There are several factors that I am considering may affect the timing of these visits:-

  1. The 11 days difference between the original calendar and that imposed by Pope Gregory XIII in 1582.
  2. The nearest appearance of the full moon to these festival dates
  3. Whether there is a coincidence of a full moon already on any of the festival days as it falls in 2009.
  4. The site must be conducive to, and relate to, the traditions and supposed qualities of the time in question – e.g. a male deity worshipped at a site that is aligned with the sun will be best suited for solstice days.

My working theory is that because the energies of the earth respond to celestial proximity and strength that this will determine the best times to visit the sites. Here are the dates for 2009:-

Imbolc 1 Feb Spring Equinox Thu Mar 20 5:48 GMT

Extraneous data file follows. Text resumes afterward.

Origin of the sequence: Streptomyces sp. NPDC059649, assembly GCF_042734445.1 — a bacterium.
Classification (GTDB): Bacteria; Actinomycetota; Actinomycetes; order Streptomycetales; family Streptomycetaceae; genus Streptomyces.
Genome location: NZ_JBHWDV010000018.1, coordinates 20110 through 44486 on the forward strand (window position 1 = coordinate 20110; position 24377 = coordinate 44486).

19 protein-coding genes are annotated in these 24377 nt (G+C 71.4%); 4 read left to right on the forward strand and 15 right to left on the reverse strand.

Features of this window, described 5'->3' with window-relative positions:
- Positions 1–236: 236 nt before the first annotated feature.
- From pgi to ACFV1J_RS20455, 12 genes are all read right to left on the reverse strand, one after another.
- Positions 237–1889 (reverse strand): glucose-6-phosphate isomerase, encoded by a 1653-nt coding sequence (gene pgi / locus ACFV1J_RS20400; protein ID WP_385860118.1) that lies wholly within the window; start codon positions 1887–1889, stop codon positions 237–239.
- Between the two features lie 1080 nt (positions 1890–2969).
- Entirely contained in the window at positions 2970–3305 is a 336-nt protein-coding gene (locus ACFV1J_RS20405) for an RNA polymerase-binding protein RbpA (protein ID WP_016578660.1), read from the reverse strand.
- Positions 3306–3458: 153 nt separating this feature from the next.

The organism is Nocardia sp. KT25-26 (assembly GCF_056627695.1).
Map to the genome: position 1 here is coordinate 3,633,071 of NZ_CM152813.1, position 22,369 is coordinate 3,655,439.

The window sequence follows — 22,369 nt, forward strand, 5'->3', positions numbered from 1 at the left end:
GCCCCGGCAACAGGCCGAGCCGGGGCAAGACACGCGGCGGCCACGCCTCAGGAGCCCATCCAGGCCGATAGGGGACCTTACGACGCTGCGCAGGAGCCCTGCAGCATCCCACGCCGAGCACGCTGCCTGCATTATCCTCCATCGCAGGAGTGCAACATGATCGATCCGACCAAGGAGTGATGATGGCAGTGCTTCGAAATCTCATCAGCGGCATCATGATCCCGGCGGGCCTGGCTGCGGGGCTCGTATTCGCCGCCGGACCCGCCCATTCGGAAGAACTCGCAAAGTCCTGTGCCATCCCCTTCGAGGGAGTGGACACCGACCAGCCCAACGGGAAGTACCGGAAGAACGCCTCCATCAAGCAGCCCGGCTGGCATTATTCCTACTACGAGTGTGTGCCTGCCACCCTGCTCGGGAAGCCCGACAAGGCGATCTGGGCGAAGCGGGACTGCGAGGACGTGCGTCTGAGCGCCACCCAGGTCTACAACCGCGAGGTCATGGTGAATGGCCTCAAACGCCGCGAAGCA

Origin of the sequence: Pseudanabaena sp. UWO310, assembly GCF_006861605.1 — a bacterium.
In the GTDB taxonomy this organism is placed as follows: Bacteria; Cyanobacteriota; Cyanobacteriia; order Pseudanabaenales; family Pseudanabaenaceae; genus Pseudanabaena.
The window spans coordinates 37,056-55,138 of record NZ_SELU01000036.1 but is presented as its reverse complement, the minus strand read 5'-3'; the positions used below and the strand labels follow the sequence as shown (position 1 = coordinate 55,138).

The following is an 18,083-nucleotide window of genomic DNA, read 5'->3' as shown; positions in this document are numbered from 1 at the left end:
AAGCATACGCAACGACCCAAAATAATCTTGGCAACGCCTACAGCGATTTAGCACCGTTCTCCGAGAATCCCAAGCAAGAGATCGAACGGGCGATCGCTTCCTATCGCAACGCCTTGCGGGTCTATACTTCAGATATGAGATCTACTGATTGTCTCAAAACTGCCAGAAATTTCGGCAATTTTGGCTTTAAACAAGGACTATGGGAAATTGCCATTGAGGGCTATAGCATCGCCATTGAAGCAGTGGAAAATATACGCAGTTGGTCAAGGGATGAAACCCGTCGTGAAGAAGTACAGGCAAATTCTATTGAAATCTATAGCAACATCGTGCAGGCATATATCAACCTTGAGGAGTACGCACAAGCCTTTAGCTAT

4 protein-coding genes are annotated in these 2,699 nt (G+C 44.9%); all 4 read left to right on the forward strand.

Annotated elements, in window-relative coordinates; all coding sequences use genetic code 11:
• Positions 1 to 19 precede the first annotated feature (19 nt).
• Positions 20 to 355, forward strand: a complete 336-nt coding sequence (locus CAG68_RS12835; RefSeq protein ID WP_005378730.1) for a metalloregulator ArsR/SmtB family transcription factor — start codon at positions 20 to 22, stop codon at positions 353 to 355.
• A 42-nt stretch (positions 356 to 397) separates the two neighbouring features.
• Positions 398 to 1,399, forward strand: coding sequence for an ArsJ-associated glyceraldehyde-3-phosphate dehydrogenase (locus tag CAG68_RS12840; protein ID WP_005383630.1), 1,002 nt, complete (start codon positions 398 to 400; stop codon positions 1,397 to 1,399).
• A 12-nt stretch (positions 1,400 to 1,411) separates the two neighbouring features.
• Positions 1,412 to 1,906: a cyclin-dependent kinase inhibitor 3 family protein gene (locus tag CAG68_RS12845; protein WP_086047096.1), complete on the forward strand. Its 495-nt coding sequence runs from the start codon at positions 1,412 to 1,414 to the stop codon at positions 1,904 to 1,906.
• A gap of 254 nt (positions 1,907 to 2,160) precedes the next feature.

Beltane 1 May Summer Solstice Sun Jun 21 0:59 BST
Lughnasadh 1 Aug Autumn Equinox Mon Sep 22 16:44 BST
Samhain 1 Nov Winter Solstice Sun Dec 21 12:04 GMT

(from Pagan Calendar site)

As the current Gregorian calendar is most closely aligned with the movements of the sun I will have to work to those, however if the nearest full moon is taken into account then the dates shift to a lunar alignment like this:-

Imbolc 21 Jan Spring Equinox Thu Mar 20 5:48 GMT
Beltane 20 April Summer Solstice Sun Jun 21 0:59 BST
Lughnasadh 21 July Autumn Equinox Mon Sep 22 16:44 BST
Samhain 21 October Winter Solstice Sun Dec 21 12:04 GMT

So, which dates are correct? The first set, the second set, or mixtures of both? I honestly don’t know. We’re going to have to dowse on those days as we go through the year and see what happens. When does it feel right, and when are the energies particularly active?